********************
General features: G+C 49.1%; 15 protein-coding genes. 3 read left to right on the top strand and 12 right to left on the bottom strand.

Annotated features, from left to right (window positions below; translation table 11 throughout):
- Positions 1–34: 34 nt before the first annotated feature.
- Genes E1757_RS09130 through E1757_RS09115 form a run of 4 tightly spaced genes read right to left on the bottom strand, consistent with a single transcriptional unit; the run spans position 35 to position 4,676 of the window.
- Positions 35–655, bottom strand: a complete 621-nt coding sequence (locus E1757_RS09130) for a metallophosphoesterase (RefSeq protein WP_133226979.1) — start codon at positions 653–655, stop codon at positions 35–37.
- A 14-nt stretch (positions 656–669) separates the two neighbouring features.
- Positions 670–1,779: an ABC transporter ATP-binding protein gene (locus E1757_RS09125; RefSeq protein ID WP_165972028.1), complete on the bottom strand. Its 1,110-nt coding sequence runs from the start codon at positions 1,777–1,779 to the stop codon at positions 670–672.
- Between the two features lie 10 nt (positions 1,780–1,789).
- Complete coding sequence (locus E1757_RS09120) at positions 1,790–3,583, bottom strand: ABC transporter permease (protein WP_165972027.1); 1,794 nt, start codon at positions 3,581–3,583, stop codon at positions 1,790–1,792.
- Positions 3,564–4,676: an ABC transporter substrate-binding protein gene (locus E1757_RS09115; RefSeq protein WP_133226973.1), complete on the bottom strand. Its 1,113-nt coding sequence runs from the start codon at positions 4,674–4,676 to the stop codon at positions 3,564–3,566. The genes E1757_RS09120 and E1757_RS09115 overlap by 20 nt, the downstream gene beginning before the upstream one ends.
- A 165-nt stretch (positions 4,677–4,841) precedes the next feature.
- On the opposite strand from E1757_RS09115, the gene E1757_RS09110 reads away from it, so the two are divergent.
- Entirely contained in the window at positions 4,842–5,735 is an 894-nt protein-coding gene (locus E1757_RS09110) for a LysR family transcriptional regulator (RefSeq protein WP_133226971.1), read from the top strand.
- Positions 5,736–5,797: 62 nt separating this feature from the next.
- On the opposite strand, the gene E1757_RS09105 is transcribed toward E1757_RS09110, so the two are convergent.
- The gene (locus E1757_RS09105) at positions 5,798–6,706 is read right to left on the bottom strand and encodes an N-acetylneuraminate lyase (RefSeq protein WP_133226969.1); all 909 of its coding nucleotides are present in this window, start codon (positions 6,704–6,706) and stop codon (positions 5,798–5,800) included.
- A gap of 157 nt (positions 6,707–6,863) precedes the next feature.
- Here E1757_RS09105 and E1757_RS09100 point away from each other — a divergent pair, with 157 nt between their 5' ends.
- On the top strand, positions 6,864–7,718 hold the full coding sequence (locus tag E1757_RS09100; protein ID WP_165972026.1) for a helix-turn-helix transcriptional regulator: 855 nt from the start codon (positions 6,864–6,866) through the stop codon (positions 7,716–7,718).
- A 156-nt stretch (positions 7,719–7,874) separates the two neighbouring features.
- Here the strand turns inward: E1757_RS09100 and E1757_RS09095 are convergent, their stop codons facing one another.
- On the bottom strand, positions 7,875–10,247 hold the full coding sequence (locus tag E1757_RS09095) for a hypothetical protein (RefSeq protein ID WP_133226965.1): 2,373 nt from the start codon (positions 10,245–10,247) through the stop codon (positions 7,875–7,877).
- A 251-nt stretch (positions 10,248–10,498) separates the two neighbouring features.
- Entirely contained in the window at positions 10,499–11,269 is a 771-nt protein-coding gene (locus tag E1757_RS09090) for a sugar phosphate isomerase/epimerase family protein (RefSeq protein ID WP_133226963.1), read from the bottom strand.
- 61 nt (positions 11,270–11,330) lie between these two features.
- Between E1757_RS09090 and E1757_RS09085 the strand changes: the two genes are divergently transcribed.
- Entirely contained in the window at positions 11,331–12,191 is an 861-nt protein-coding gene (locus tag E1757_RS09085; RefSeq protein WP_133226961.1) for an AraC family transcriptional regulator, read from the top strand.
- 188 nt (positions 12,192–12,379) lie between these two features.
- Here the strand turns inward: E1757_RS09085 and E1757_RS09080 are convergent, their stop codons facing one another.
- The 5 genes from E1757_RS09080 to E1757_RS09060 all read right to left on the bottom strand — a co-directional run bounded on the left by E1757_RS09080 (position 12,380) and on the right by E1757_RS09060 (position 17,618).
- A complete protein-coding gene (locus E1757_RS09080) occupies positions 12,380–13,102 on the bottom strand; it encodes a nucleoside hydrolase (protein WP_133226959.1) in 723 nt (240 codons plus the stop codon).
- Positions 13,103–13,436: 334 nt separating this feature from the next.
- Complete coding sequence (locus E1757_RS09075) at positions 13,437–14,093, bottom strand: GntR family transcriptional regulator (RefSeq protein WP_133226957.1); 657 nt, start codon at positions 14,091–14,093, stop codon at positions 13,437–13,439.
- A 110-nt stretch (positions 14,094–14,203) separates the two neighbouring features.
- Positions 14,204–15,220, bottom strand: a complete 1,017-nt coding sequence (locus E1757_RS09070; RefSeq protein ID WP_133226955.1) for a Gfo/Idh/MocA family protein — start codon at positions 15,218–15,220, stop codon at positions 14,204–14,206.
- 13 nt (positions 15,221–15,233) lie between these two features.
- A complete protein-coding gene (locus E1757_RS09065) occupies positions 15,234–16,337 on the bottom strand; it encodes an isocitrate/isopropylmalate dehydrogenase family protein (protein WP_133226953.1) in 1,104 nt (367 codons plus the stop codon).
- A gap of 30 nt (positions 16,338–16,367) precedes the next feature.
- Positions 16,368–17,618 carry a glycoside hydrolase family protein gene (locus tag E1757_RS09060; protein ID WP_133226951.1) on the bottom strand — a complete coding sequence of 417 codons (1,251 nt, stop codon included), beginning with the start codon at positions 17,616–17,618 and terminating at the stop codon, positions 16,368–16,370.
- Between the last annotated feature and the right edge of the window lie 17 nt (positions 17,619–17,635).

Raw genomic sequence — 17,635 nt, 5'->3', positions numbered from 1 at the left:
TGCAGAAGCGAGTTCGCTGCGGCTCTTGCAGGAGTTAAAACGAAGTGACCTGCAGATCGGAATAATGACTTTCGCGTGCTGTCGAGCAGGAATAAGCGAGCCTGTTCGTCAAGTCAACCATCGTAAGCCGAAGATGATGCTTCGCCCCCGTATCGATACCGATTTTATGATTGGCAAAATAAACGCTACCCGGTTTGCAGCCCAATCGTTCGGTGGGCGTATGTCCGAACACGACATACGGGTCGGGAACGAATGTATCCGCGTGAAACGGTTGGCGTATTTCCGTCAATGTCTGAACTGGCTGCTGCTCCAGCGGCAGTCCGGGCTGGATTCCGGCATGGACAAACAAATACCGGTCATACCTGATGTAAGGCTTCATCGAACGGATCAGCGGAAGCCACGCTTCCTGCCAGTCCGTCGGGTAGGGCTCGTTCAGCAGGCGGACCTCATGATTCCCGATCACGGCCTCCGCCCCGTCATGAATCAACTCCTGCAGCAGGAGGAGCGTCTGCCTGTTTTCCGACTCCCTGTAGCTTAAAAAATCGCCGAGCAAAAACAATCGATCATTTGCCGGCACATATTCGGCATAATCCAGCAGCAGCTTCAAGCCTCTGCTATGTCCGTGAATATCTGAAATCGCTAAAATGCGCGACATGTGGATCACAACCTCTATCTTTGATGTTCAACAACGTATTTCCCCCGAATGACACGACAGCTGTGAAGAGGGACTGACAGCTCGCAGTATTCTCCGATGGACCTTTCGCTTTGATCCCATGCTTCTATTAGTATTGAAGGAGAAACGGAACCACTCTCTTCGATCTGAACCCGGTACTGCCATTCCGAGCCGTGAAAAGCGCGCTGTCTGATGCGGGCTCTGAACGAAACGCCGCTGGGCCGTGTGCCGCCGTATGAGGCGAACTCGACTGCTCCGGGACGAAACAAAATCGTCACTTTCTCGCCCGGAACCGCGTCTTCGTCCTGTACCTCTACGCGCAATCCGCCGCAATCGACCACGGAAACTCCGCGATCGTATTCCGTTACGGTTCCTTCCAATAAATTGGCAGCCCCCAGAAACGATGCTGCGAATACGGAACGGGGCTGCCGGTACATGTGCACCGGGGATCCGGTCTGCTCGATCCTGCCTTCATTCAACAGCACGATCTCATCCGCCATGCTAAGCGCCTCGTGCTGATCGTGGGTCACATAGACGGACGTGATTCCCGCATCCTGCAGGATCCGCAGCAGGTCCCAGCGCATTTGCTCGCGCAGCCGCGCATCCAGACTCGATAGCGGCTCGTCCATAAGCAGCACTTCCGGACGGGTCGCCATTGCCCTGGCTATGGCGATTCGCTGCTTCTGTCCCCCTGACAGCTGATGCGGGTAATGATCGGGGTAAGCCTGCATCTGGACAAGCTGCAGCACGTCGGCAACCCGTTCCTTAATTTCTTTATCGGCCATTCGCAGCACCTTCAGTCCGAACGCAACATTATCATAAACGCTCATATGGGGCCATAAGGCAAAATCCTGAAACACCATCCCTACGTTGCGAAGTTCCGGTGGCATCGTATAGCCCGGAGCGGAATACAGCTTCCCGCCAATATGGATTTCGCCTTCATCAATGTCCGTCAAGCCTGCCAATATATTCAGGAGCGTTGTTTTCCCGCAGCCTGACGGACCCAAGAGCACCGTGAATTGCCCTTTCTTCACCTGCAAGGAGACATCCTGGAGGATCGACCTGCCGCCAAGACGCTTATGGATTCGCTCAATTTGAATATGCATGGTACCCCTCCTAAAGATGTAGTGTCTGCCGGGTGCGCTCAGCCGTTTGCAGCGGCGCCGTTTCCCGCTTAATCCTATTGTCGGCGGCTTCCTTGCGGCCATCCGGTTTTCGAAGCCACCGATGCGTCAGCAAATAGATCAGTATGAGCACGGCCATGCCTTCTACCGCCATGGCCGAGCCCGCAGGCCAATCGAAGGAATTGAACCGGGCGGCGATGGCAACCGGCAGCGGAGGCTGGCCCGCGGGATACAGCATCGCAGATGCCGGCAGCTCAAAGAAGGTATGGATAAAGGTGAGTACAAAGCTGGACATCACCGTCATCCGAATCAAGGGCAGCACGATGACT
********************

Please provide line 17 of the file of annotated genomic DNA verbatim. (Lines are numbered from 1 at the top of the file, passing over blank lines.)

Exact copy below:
- A gap of 157 nt (positions 6,707–6,863) precedes the next feature.